But we do not want flights to become forums for ear-splitting political protests if this is allowed we may soon have protests at hospitals, funerals, and even libraries. As things stand now, Sophia was granted bail.

Now about Steve Bannon being dropped from the New Yorker festival that was greeted with rapturous approval from ‘liberals’. The festival should have been a forum that facilitates the exchange of diverse perspectives. Bannon has shown himself to be an able debater and communicator of ideas. The festival presented the opportunity to understand Bannon’s worldview, grill him with tough questions and even engage in him in a debate. New Yorker Editor David Remnick is an able interviewer and could have done rather well here. But instead, they just chose to shut down that possibility altogether. Thankfully, the Economist who also invited Steve Bannon did not cave in like the New Yorker.

Among the prominent voices asking for Bannon to be dropped was Chelsea Clinton who tweeted “For anyone who wonders what normalization of bigotry looks like, please look no further than Steve Bannon being invited by both @TheEconomist & @NewYorker to their respective events in #NYC a few weeks apart”. It appears Chelsea prefers only the gentle chimes of an echo chamber to the cacophony of opposing perspectives.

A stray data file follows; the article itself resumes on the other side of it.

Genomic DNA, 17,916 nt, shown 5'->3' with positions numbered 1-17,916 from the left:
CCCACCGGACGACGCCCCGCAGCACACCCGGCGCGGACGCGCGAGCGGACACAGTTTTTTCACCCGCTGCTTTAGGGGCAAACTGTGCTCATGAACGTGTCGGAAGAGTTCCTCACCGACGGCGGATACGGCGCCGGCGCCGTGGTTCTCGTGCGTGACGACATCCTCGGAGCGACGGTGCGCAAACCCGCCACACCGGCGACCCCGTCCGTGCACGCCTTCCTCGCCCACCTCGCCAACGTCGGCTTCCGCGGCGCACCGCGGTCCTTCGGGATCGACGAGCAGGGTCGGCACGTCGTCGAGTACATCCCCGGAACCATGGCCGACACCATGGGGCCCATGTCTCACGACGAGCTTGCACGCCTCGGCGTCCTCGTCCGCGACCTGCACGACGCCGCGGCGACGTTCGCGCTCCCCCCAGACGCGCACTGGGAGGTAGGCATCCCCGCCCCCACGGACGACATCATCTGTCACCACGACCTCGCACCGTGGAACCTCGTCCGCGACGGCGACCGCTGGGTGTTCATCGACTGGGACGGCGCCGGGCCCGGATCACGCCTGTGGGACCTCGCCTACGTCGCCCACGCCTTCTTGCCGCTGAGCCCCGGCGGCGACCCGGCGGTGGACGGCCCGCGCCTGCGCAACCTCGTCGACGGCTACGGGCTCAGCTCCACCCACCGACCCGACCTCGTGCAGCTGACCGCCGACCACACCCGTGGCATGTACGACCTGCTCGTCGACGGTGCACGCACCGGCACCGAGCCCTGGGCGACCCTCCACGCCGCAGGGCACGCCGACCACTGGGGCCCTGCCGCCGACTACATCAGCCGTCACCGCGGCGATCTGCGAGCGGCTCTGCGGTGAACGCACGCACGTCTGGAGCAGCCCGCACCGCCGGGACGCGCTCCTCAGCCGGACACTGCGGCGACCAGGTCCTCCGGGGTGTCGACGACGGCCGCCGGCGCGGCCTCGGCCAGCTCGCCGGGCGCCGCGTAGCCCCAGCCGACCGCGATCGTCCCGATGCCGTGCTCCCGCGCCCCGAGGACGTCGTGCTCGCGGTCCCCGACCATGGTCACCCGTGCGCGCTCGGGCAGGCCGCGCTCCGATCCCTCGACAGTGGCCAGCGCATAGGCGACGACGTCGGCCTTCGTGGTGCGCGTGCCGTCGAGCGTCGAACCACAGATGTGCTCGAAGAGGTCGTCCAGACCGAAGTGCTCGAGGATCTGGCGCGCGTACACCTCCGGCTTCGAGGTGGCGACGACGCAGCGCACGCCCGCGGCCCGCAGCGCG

One would have hoped that if anybody understood the pitfalls of hiding in echo chambers, it would be the Clintons. It was these echo chambers that misinformed Hillary Clinton that she was going to win by a landslide in 2016. This caused her great hubris, that lead her to not campaign in key areas that were essential for her to be in competition. It was the demonising and ignoring of a different point of view that prevented her from understanding why the working-class gravitated toward Donald Trump. Instead, she labelled Trump supporters as deplorable. But we can all learn from Hillary’s mistakes even if the Clintons choose not to do so.

In both cases, ‘liberals’ conflate the contents of what is being expressed with the actual right to express. They approved of Sophia’s ideas hence they didn’t mind the chaos, they disapproved of Bannon’s idea hence they celebrate when he was dropped.